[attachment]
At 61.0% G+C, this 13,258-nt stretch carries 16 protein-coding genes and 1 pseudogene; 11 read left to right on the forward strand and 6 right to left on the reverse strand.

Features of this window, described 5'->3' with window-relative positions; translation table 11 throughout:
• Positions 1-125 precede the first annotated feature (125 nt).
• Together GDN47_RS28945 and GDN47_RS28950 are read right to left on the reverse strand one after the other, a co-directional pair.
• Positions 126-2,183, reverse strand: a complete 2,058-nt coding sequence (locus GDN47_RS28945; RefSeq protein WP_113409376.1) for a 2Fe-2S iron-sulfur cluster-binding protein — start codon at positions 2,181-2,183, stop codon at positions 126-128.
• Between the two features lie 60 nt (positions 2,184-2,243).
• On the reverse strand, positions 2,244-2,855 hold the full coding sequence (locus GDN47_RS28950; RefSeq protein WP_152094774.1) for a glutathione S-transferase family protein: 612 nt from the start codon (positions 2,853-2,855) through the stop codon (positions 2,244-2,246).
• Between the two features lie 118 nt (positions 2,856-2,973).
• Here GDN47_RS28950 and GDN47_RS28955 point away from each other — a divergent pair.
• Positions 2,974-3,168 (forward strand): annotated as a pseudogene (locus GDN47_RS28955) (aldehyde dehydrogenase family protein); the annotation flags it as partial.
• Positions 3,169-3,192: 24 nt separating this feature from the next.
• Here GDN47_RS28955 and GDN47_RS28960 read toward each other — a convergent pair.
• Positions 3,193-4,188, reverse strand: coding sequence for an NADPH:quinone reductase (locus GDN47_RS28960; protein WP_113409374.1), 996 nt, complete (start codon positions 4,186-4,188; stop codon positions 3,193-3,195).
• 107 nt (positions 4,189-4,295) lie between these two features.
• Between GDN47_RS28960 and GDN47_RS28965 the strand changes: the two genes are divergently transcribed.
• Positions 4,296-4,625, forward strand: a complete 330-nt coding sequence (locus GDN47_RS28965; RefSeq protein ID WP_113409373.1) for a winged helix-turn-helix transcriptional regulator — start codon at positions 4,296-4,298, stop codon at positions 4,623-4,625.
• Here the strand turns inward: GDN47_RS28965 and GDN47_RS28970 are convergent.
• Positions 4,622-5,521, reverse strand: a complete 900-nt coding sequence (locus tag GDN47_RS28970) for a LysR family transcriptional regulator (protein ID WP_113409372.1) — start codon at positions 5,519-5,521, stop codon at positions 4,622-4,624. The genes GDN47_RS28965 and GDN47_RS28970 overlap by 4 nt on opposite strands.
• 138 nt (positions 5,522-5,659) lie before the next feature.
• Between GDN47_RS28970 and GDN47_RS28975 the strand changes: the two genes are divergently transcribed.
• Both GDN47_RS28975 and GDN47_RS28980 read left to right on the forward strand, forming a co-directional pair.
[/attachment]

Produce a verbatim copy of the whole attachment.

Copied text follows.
At 61.0% G+C, this 13,258-nt stretch carries 16 protein-coding genes and 1 pseudogene; 11 read left to right on the forward strand and 6 right to left on the reverse strand.

Features of this window, described 5'->3' with window-relative positions; translation table 11 throughout:
• Positions 1-125 precede the first annotated feature (125 nt).
• Together GDN47_RS28945 and GDN47_RS28950 are read right to left on the reverse strand one after the other, a co-directional pair.
• Positions 126-2,183, reverse strand: a complete 2,058-nt coding sequence (locus GDN47_RS28945; RefSeq protein WP_113409376.1) for a 2Fe-2S iron-sulfur cluster-binding protein — start codon at positions 2,181-2,183, stop codon at positions 126-128.
• Between the two features lie 60 nt (positions 2,184-2,243).
• On the reverse strand, positions 2,244-2,855 hold the full coding sequence (locus GDN47_RS28950; RefSeq protein WP_152094774.1) for a glutathione S-transferase family protein: 612 nt from the start codon (positions 2,853-2,855) through the stop codon (positions 2,244-2,246).
• Between the two features lie 118 nt (positions 2,856-2,973).
• Here GDN47_RS28950 and GDN47_RS28955 point away from each other — a divergent pair.
• Positions 2,974-3,168 (forward strand): annotated as a pseudogene (locus GDN47_RS28955) (aldehyde dehydrogenase family protein); the annotation flags it as partial.
• Positions 3,169-3,192: 24 nt separating this feature from the next.
• Here GDN47_RS28955 and GDN47_RS28960 read toward each other — a convergent pair.
• Positions 3,193-4,188, reverse strand: coding sequence for an NADPH:quinone reductase (locus GDN47_RS28960; protein WP_113409374.1), 996 nt, complete (start codon positions 4,186-4,188; stop codon positions 3,193-3,195).
• 107 nt (positions 4,189-4,295) lie between these two features.
• Between GDN47_RS28960 and GDN47_RS28965 the strand changes: the two genes are divergently transcribed.
• Positions 4,296-4,625, forward strand: a complete 330-nt coding sequence (locus GDN47_RS28965; RefSeq protein ID WP_113409373.1) for a winged helix-turn-helix transcriptional regulator — start codon at positions 4,296-4,298, stop codon at positions 4,623-4,625.
• Here the strand turns inward: GDN47_RS28965 and GDN47_RS28970 are convergent.
• Positions 4,622-5,521, reverse strand: a complete 900-nt coding sequence (locus tag GDN47_RS28970) for a LysR family transcriptional regulator (protein ID WP_113409372.1) — start codon at positions 5,519-5,521, stop codon at positions 4,622-4,624. The genes GDN47_RS28965 and GDN47_RS28970 overlap by 4 nt on opposite strands.
• 138 nt (positions 5,522-5,659) lie before the next feature.
• Between GDN47_RS28970 and GDN47_RS28975 the strand changes: the two genes are divergently transcribed.
• Both GDN47_RS28975 and GDN47_RS28980 read left to right on the forward strand, forming a co-directional pair.